How Deductive Thinking Can Drive Student-Designed Research How Deductive Thinking Can Drive Student-Designed Research by Jane Healey, Ph.D. I specialize in an odd subject—research. I teach students to select a subject area, pick a topic, craft a question, design a prospectus, follow through on the plans, adapt to obstacles and “interesting” findings, organize results, and create an appropriate outcome that matches the content and methodology of the project. Many teachers call me crazy for loving this process; teaching skills regardless of content seems difficult and abstract or too chaotic and uncontrollable. I think it’s fun. In two previous posts, I shared advice I give to colleagues who want students to research in the classroom and need a refresher about the process and effective ways of teaching it. Recently, a colleague claimed that I skipped steps of independent research for students: how do they create their own questions? Step 1: Subject The deductive thinking starts big and narrows as more is learned. Not done, yet. Step 2: Topic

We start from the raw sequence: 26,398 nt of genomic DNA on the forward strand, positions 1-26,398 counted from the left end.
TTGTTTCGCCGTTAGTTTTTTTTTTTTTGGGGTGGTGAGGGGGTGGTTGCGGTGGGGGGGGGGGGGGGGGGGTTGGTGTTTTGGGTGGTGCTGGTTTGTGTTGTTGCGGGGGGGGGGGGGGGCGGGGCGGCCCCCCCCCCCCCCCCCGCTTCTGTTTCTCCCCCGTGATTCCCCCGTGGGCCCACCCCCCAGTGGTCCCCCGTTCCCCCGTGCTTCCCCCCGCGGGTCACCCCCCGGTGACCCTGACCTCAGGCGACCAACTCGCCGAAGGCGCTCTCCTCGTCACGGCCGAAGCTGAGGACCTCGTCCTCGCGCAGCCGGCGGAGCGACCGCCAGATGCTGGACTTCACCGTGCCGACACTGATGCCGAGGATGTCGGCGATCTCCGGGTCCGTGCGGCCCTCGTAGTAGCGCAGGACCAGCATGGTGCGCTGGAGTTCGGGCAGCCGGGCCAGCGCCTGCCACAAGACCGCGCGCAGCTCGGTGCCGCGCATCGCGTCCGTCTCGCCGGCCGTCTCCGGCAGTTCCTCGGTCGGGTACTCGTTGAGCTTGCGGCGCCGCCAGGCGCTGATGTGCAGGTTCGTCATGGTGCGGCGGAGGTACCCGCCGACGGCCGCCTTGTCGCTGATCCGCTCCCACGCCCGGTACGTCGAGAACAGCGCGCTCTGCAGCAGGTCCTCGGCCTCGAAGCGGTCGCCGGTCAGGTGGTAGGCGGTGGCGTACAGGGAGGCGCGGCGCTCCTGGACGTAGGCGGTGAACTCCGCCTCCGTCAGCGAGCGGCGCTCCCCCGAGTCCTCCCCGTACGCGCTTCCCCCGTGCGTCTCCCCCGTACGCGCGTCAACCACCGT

Selecting Technologies | UNSW Teaching Staff Gateway This page helps you choose among various technologies (not just LMSs) using two approaches: examples of learning outcomes, the kinds of learning activities that could achieve those outcomes, and how those activities could be supported by various learning technologies examples of the tools you may be interested in using and the types of activities and learning outcomes that are likely to be relevant. Table 1: Sample learning outcomes, rationales and activities The following table provides examples of learning outcomes, the kinds of learning activities that promote those outcomes, and how the activities could be supported by learning technologies. Table 2: Tools related to activities, and their contribution to learning outcomes The following table provides examples of the tools you may be interested in using and looks at the types of activities and learning outcomes that are likely to be relevant. See also on this section of the website: